/Your friend in distress could be an e-fraudster

Your friend in distress could be an e-fraudster

Mumbai: Although economic activity has come to a near standstill due to the lockdown, there is no let-up in online crime. Fraudsters have managed to steal from hundreds of bank accounts by either impersonating acquaintances of account holders, tricking tipplers desperate to buy liquor online, or deceiving those searching for service providers.

Last week, the promoter of a startup in Mumbai fell victim to an identity theft fraud. The fraudster impersonated an acquaintance abroad, using photographs from social media, and reached out to him over messaging apps and social media to trick him into sending over Rs 2 lakh for an “emergency”. Upon detecting the fraud, he filed a complaint with the cybercrime cell and reached out to his bank. But the funds were already transferred out of the impersonator’s account into multiple ones across the country, and from there to digital wallets.

Fraudsters are taking advantage of the fact that the entire police force is being pulled into Covid-19 duty and banks’ helplines are partially manned with branches thinly staffed to respond to complaints. After the Maharashtra government announced that it would be allowing online booking for home delivery of liquor, there was a spate of frauds. Unscrupulous elements created wine shop profiles on Facebook and edited contact numbers of different wine shops on Google Maps. Callers were duped into sharing their card details and OTP to fulfil their orders.

Those who have fallen for these ‘wine shop’ frauds in Mumbai include a film producer and a Navy officer. Advocate Prashant Malli, who specialises in cyberfrauds, said that in the initial phase of the lockdown, 84% of the crimes took place online. He estimates there have been 500-600 cases of ‘wine shop’ frauds in recent weeks. “I have come across over 50 cases myself. In some cases, they have debited only Rs 5,000 and the victim has not pursued an FIR (first information report),” he said. He added that the excise department could have reduced frauds by sharing phone numbers of the outlets.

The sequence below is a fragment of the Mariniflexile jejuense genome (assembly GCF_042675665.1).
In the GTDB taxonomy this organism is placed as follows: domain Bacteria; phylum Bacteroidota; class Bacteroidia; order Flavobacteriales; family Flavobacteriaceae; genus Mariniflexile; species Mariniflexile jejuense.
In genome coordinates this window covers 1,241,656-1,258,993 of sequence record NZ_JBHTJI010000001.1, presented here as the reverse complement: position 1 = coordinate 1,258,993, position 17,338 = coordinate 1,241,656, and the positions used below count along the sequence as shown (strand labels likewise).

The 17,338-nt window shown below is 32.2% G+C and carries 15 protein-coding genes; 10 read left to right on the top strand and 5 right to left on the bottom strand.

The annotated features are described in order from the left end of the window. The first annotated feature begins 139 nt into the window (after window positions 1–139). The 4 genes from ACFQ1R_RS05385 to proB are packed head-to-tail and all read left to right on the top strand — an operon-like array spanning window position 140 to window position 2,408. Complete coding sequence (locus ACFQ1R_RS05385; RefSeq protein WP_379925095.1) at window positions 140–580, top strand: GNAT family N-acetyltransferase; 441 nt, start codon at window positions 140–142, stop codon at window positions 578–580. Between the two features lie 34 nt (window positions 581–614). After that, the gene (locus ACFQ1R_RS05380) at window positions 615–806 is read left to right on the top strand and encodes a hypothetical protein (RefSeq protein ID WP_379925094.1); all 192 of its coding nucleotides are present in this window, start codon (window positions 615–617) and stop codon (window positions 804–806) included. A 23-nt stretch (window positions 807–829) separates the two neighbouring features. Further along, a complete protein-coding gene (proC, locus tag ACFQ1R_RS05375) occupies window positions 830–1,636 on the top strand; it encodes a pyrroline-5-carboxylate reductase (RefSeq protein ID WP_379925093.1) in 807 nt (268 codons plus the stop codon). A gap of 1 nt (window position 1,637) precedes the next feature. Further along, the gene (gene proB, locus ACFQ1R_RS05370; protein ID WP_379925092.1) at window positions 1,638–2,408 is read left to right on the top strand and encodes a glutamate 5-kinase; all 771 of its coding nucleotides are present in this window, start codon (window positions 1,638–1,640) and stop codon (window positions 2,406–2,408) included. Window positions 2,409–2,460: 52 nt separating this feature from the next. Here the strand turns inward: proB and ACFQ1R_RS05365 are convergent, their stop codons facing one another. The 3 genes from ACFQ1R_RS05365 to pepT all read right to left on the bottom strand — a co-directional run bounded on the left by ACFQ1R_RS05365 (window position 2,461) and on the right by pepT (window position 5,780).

In another instance, a bank customer awaiting his replacement card did an online search for the contact number of the courier company. The person at the other end asked for card details for verification, which drew his suspicion. According to Malli, recovery is difficult because the account holder had initiated the transfer, which makes it a matter of investigation and gives the fraudster time to get away.

Besides confidence tricks, the fraudsters exploit the lack of awareness among people to use new-age payment apps that allow collect requests. “This is a problem when the app does not support local languages and the victim is not familiar with English.” Given that money can be transferred across the country in seconds, it is not just cardholders in metros who are affected. Bank accounts of customers in Jaipur and Chandigarh have been robbed by fraudsters from West Bengal and Jharkhand. Recovery is also difficult because the fraudsters flip the funds through multiple accounts and bankers do share details of their customer’s transactions only with enforcement authorities and do not act unless there is an FIR. In cases where the FIR is registered, the investigation is hampered by the fact that the funds go through multiple states.

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Tech-Economic Times